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6-year old boy falls through ice, drowns in Aitkin County

Sheriff Dan Guida says the 6-year-old boy was on a small lake on a space that was normally used as a skating rink but was covered with snow on Sunday.

AITKIN COUNTY, Minn. — Editors note: The story above about inconsistent ice conditions in Minnesota first aired on March 7, 2023. 

The drowning death of a young boy in Aitkin County Sunday underlines the inconsistency of ice and the need for caution in many parts of Minnesota following an uneven winter.

A news release from Sheriff Dan Guida says the 6-year-old was in rural McGrath on the surface of a small lake around 1:30 p.m. when he went through the ice in an area that was usually used as a skating rink, but on Sunday was covered in snow. 

A family member discovered the boy in waist deep water, found he wasn't breathing and started CPR. Sheriff's deputies and first responders struggled to get to the scene due to 14 inches of fresh snow, eventually using a snowmobile to transport the child to an ambulance waiting on a road that was passable. 

Sheriff Guida says lifesaving efforts continued until 4 p.m. when the young victim was pronounced dead in a hospital emergency room. 

The Ramsey County Medical Examiner's Office has determined the death was caused by freshwater drowning.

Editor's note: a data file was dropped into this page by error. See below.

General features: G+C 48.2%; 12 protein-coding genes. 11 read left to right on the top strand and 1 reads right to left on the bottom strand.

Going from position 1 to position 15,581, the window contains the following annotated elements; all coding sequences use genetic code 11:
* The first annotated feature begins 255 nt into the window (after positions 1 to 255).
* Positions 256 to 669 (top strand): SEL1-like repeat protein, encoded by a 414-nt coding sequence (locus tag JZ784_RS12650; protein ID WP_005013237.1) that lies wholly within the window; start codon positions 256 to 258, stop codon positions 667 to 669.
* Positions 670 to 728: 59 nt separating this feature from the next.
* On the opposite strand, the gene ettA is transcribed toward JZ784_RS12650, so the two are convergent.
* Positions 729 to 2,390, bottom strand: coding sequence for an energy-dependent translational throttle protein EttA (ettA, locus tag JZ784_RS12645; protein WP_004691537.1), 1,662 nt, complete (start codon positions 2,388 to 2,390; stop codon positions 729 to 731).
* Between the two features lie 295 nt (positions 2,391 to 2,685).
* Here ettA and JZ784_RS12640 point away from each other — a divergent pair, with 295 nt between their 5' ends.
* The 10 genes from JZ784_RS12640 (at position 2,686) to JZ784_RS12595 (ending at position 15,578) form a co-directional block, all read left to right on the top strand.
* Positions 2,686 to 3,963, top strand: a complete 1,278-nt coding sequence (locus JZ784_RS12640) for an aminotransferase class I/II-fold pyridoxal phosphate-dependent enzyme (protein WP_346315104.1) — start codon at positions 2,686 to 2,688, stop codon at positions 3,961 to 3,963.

A fundraiser started to support the boy's family identified the 6-year-old as Owen Benjamin. A Facebook post shared by East Central Schools ISD 2580 on Monday, March 13 confirmed that Owen was a first-grader at the school.

Safety officials with the Minnesota DNR recently communicated with KARE 11 following an incident where a group of ice anglers was stranded on a floating piece of ice in the middle of Lake Pepin. The agency underlined how roller coaster temps and major weather events have had an impact on ice quality. 

"This winter has been quite unusual with generally poor ice conditions throughout the state," the DNR said in a statement to KARE 11. "We began the winter with very heavy snowfall in December which set us on a bad start for the ice season. Snow acts as an insulating blanket, slowing the rate of new ice formation. With above-average snowfall in December, we started off with slower ice formation than in typical years. In addition to the snowfall, we have had fluctuating warmer temperatures which caused the snow to melt and become slush on top of the ice on multiple occasions. The slush further deteriorates the ice, and when it refreezes, it creates white ice."


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